Two images of St James Park. One taken from a fanzine and the other taken at a Scarborough away game by Dave 'Bunner' Hunter.

In 1984 City were relegated once again before going on to win their first title at the end of the 1989-90 season as they lifted the Division Four crown with Terry Cooper as boss and players like Richard Dryden, Shaun Taylor, Brian McDermott and Clive Whitehead helping. Unfortunately Cooper departed the following season and after Alan Ball had a spell the returning Cooper could not save City from relegation in 1994.

City began to struggle with chairman Ivor Doble unable to prevent the club from entering into administration. St James Park was sold to Beazer Homes for just £650,000, although fortunately the local council took over and allowed City to remain there. They came out of administration in August 1996, but their problems were far from over. St James Park was upgraded by the building of a new Big Bank Stand in 2000 and the Ivor Doble Stand to replace the old terraced Cowshed the year after.

Doble decided to sell the club to John Russell, who was the former chairman of Scarborough where he had overseen a financial crisis and relegation from the League. His wife Gillian was employed and controversial former Swansea City chairman Mike Lewis joined them. Russell rode into town claiming he had assets which could be used as personal guarantees against the clubs debts. Uri Geller was made vice-chairman and Michael Jackson made an honorary director of the club as bad results were not assisted by the lack of finances.

The Grecians were relegated to the Conference in 2003 with the Exeter City Supporters Trust took over from the departed directors with the club £4.5m in debt, as Russell and Lewis blamed the previous regime for the club's position. Forty two donations of £1,000 each initially kept the club in business and then after a season of uncertainty with the Inland Revenue and the football authorities wanting explanations, Exeter managed to arrange a CVA. 

The club launched a 'Red or Dead' scheme in which fans paid in £500 sums to pay off the CVA. The club celebrated their centenary in May 2004 with a match at St James Park against a Brazilian masters team including Dunga and Careca. They had some real luck when they took Manchester United to two games in the FA Cup in January 2005 as City gradually fought to get back on an equal financial footing as the fans dug deep.

In May 2007 Russell was jailed for 21 months and Lewis served 200 hours of community work when found guilty of fraud. The court heard how they moved money from accounts to buy themselves time, cheques were bounced and money earmarked for the club's academy was illegally transferred as well as paying themselves generous consultancy fees. It was believed that it had been Geller who reported them to the police!  If only someone had of done the same at Scarborough?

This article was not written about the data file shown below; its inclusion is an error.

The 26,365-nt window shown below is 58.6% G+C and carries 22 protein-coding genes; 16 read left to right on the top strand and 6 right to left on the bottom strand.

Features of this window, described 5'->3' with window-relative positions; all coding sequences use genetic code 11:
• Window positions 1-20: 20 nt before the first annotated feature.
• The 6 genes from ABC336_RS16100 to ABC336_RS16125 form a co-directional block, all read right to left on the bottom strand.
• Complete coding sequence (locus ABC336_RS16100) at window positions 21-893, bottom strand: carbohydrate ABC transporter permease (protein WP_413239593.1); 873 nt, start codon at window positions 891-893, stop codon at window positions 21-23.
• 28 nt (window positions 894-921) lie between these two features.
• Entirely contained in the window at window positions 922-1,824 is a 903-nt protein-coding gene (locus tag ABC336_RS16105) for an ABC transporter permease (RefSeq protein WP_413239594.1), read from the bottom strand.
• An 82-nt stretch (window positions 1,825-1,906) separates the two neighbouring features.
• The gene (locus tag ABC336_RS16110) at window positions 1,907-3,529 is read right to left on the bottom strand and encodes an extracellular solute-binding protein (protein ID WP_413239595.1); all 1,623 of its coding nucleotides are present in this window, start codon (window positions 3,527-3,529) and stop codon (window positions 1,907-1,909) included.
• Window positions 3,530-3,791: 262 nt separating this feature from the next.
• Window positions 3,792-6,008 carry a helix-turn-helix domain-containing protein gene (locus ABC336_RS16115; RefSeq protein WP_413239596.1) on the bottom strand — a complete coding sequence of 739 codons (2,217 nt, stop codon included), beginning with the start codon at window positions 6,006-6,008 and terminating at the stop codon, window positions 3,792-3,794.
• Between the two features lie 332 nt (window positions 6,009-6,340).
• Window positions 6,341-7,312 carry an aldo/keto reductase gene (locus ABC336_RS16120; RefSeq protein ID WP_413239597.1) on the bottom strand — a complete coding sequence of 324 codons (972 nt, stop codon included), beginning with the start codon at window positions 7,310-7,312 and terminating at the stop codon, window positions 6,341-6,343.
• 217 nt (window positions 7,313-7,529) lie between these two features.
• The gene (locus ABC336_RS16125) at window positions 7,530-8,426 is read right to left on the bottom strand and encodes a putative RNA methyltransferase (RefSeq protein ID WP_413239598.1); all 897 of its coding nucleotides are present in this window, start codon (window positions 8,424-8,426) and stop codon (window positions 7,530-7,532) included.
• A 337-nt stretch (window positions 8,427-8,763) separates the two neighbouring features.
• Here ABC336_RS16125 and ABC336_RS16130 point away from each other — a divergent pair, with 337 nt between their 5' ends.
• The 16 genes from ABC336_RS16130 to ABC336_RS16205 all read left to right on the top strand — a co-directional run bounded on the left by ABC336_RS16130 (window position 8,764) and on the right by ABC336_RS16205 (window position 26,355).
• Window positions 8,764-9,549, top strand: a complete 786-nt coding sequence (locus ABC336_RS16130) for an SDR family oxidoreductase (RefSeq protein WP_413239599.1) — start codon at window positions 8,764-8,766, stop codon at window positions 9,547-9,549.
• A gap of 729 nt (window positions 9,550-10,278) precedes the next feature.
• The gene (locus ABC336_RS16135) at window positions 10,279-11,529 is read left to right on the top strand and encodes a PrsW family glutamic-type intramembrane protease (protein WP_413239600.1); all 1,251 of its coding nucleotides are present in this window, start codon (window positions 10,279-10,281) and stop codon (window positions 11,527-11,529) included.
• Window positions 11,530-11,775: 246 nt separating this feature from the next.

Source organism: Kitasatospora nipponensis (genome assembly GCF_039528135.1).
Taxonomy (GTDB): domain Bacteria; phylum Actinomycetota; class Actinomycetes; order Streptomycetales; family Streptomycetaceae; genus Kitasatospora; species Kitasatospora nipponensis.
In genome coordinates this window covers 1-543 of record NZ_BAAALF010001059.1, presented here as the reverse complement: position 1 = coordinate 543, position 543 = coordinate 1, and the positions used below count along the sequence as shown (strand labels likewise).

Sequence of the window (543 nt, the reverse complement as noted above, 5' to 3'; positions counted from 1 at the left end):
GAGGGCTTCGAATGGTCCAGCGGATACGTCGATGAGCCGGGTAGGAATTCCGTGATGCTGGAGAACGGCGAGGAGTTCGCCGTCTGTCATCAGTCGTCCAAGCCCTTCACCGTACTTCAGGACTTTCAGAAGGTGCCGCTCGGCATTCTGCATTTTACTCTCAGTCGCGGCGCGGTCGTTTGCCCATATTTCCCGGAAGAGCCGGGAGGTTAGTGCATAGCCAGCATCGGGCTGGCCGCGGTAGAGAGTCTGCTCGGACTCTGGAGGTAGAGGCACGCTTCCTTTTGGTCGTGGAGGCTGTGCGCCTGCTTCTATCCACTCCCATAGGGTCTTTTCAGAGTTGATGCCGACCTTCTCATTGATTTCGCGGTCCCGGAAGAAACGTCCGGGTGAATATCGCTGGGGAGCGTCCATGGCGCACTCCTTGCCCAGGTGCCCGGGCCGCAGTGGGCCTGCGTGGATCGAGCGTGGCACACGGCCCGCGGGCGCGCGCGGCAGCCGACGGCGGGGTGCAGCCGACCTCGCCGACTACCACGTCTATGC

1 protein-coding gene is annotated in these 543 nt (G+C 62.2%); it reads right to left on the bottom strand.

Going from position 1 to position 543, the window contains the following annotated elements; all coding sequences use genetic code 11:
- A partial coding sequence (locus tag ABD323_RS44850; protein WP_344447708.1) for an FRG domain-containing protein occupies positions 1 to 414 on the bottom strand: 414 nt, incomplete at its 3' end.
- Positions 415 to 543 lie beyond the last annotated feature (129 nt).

The Grecians won back their league place through a play-off victory at Wembley in 2008 after losing out at the same stage the previous season after defeating Cambridge United at Wembley under the managership of Paul Tisdale. The good run continued with a second successive promotion to the League's third tier after a runners up finish. City survived their first season but tragedy struck the club on the 10th August 2010 when striker Adam Stansfield died of cancer at the tender age of thirty one.

City just missed out on the play offs, but were relegated at the end of the 2011-12. 

Exeter City FC will play in Football League Two in the 2013-14 season.

My visit

Exeter City 1 Crystal Palace 2 (Tuesday 14th August 2012) Football League Cup Round One (att: 3,650)

I had wanted to visit St James Park for some time. Because of work, or lack of it, I'd never got round to visiting with Scarborough. My opportunity knocked when I had finished my quota of night shifts and I had the following couple of days off.

After an hour on the bed I headed to Victoria Coach Station to take the 9am Megabus down to the West Country. Fortunately I caught up with some much needed shut eye along the way, arriving in Exeter around 2pm. A short bus ride from the drop off took me to St Davids station where I was staying at the Great Western Hotel.

I am generally frugal when it comes to booking hotels so that I can afford to get to more matches, but on this occasion I was forced into spending a bit more than I prefer. The hotel was more tired than me, and a bit of a disappointment if truth be told, but I was determined to have a  good time. The post match attraction of the hotel bar with its seven hand pumps of local beers promised to more than make up for the surroundings.